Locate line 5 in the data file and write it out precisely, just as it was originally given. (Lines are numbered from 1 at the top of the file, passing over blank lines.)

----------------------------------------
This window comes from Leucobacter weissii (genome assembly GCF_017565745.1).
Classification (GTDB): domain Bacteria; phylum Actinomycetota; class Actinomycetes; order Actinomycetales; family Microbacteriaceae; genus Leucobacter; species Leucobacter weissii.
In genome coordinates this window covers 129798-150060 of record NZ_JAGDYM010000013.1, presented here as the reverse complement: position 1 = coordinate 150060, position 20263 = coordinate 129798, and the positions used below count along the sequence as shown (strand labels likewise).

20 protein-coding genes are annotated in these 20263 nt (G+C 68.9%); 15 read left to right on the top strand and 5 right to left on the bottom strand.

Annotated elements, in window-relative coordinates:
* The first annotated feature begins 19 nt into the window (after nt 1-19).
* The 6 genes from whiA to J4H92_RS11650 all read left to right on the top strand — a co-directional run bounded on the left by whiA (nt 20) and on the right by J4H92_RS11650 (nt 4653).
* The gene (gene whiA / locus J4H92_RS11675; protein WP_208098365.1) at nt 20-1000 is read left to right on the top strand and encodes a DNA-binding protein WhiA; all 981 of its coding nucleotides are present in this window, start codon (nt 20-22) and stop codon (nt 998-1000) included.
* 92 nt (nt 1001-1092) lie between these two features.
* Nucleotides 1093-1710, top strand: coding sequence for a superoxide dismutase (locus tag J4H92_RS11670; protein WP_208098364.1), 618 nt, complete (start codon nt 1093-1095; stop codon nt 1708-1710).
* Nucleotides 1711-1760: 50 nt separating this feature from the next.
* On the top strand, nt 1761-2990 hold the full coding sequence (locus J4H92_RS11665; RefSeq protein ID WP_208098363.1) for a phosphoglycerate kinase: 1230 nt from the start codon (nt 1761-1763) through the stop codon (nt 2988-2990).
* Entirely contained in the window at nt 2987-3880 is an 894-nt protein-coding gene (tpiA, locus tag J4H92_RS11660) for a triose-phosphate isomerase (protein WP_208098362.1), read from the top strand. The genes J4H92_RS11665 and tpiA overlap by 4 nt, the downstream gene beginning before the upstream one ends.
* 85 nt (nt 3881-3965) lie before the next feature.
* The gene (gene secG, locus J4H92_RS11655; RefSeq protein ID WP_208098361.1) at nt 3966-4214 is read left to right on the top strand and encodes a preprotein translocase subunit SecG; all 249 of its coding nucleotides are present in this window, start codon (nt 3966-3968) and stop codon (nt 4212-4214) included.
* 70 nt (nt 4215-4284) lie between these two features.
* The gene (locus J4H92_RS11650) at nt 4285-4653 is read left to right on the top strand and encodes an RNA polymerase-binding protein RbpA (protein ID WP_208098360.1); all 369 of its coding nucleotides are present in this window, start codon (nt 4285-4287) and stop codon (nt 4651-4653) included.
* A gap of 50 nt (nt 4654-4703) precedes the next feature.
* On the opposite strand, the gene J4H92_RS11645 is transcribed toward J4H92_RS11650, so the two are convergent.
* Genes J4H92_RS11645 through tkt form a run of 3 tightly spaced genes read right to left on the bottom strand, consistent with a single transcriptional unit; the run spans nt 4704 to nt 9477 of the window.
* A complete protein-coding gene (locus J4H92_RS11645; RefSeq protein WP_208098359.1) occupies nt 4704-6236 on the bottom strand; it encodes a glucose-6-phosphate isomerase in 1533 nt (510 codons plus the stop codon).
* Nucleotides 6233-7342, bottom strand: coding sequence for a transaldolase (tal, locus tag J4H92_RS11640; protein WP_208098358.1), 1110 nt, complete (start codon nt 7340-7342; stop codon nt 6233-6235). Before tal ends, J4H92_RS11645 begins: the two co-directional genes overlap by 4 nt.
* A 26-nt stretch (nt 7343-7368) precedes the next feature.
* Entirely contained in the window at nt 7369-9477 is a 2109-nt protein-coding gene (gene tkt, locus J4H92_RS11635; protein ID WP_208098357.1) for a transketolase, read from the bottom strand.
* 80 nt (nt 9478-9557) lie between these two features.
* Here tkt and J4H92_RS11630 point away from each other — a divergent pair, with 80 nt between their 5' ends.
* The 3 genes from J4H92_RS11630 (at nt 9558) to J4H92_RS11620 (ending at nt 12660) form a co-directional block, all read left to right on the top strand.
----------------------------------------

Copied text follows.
Annotated elements, in window-relative coordinates: